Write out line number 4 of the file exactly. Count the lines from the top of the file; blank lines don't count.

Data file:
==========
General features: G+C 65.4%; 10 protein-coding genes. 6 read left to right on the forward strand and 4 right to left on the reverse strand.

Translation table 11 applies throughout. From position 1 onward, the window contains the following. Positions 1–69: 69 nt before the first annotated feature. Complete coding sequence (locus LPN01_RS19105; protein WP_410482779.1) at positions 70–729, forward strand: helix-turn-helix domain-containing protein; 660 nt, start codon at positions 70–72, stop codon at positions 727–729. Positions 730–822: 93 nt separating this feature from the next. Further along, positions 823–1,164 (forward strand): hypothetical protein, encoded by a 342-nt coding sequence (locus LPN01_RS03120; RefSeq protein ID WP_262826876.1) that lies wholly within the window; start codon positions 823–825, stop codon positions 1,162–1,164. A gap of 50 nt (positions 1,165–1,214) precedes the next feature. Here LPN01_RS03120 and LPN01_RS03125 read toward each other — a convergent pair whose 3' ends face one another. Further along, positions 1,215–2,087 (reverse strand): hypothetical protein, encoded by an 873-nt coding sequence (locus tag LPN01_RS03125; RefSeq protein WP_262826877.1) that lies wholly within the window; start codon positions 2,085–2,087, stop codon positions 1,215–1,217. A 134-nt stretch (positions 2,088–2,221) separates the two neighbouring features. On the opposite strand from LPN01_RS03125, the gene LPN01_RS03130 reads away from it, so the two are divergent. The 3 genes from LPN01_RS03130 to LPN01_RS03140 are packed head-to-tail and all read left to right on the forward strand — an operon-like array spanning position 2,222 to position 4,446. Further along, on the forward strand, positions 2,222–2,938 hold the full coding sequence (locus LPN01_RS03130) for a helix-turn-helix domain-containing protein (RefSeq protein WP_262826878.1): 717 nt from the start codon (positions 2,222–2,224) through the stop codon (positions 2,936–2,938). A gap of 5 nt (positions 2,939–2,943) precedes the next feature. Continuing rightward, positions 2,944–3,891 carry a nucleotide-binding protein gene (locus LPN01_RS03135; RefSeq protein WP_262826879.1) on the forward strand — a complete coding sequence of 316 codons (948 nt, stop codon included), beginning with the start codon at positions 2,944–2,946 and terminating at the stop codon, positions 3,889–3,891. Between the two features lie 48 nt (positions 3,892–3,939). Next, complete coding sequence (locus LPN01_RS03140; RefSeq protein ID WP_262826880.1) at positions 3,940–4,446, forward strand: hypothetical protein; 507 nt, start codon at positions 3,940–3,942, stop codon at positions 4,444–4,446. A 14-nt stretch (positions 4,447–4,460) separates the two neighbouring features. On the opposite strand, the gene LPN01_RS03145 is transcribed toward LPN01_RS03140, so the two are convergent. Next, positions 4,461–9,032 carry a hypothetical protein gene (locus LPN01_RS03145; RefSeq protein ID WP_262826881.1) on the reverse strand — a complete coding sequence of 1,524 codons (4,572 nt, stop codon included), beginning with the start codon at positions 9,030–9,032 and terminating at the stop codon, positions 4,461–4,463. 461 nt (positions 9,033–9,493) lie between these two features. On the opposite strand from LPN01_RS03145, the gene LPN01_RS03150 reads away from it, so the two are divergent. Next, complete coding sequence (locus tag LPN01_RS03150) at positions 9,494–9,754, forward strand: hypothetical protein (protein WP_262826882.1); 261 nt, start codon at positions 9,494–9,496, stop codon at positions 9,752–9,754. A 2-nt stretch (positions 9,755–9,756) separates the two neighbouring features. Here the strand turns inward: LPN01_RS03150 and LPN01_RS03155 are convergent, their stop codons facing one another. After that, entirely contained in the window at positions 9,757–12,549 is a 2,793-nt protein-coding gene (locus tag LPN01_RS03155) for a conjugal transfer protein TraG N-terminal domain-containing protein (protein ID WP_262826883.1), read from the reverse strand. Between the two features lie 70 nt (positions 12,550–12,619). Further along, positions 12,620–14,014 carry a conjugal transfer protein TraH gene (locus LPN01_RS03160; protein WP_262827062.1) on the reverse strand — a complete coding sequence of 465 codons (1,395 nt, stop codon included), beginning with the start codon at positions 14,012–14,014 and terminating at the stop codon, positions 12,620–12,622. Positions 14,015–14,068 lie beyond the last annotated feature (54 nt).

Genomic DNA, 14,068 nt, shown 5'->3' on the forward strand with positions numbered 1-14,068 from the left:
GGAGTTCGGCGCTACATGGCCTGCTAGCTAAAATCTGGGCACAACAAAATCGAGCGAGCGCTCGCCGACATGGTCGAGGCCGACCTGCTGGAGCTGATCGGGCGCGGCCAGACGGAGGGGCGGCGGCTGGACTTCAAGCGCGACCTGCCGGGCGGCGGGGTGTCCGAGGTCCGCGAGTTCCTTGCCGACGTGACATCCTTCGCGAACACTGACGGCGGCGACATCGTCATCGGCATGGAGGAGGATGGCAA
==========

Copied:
GGAGTTCGGCGCTACATGGCCTGCTAGCTAAAATCTGGGCACAACAAAATCGAGCGAGCGCTCGCCGACATGGTCGAGGCCGACCTGCTGGAGCTGATCGGGCGCGGCCAGACGGAGGGGCGGCGGCTGGACTTCAAGCGCGACCTGCCGGGCGGCGGGGTGTCCGAGGTCCGCGAGTTCCTTGCCGACGTGACATCCTTCGCGAACACTGACGGCGGCGACATCGTCATCGGCATGGAGGAGGATGGCAA